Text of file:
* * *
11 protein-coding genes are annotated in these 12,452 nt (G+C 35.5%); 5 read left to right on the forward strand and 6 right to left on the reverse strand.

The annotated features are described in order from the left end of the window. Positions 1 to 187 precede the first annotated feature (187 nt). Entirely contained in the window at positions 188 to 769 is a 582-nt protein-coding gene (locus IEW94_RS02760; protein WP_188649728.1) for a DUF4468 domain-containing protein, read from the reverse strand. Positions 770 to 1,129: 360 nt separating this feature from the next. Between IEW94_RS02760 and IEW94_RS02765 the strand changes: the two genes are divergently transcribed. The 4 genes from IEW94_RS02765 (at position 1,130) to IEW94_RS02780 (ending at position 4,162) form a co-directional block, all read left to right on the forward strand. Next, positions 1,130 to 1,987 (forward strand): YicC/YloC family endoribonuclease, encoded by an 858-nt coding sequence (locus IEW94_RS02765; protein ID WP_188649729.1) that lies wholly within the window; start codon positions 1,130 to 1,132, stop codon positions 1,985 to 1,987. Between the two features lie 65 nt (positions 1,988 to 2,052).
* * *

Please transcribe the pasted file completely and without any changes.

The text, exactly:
11 protein-coding genes are annotated in these 12,452 nt (G+C 35.5%); 5 read left to right on the forward strand and 6 right to left on the reverse strand.

The annotated features are described in order from the left end of the window. Positions 1 to 187 precede the first annotated feature (187 nt). Entirely contained in the window at positions 188 to 769 is a 582-nt protein-coding gene (locus IEW94_RS02760; protein WP_188649728.1) for a DUF4468 domain-containing protein, read from the reverse strand. Positions 770 to 1,129: 360 nt separating this feature from the next. Between IEW94_RS02760 and IEW94_RS02765 the strand changes: the two genes are divergently transcribed. The 4 genes from IEW94_RS02765 (at position 1,130) to IEW94_RS02780 (ending at position 4,162) form a co-directional block, all read left to right on the forward strand. Next, positions 1,130 to 1,987 (forward strand): YicC/YloC family endoribonuclease, encoded by an 858-nt coding sequence (locus IEW94_RS02765; protein ID WP_188649729.1) that lies wholly within the window; start codon positions 1,130 to 1,132, stop codon positions 1,985 to 1,987. Between the two features lie 65 nt (positions 1,988 to 2,052).